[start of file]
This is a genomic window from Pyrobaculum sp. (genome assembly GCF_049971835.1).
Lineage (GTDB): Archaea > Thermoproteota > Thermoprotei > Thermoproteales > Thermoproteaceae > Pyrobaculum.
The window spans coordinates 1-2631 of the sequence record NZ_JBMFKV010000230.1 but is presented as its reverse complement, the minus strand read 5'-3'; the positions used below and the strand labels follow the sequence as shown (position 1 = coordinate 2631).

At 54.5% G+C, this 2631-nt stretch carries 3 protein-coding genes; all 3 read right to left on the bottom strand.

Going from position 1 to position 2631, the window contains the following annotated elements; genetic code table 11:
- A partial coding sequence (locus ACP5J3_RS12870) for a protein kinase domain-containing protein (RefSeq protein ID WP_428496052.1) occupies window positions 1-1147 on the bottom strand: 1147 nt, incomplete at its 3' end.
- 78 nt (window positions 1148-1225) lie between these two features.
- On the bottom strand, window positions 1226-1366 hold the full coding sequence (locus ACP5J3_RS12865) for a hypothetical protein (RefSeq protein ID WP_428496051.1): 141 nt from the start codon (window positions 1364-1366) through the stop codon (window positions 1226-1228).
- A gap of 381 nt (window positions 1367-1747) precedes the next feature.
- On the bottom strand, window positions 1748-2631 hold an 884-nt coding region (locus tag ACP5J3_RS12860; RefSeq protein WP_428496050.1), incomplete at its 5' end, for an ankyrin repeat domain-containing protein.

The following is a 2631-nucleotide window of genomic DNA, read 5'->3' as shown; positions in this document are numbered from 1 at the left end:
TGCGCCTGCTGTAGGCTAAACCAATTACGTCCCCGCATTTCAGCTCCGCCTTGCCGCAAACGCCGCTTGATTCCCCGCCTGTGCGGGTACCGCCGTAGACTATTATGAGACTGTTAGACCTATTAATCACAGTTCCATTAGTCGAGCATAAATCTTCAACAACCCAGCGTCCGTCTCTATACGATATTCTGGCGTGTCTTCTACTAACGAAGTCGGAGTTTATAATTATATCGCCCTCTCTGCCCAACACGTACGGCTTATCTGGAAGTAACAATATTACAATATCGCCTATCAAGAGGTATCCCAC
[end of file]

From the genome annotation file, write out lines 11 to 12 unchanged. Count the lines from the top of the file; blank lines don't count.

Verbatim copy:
The following is a 2631-nucleotide window of genomic DNA, read 5'->3' as shown; positions in this document are numbered from 1 at the left end:
TGCGCCTGCTGTAGGCTAAACCAATTACGTCCCCGCATTTCAGCTCCGCCTTGCCGCAAACGCCGCTTGATTCCCCGCCTGTGCGGGTACCGCCGTAGACTATTATGAGACTGTTAGACCTATTAATCACAGTTCCATTAGTCGAGCATAAATCTTCAACAACCCAGCGTCCGTCTCTATACGATATTCTGGCGTGTCTTCTACTAACGAAGTCGGAGTTTATAATTATATCGCCCTCTCTGCCCAACACGTACGGCTTATCTGGAAGTAACAATATTACAATATCGCCTATCAAGAGGTATCCCAC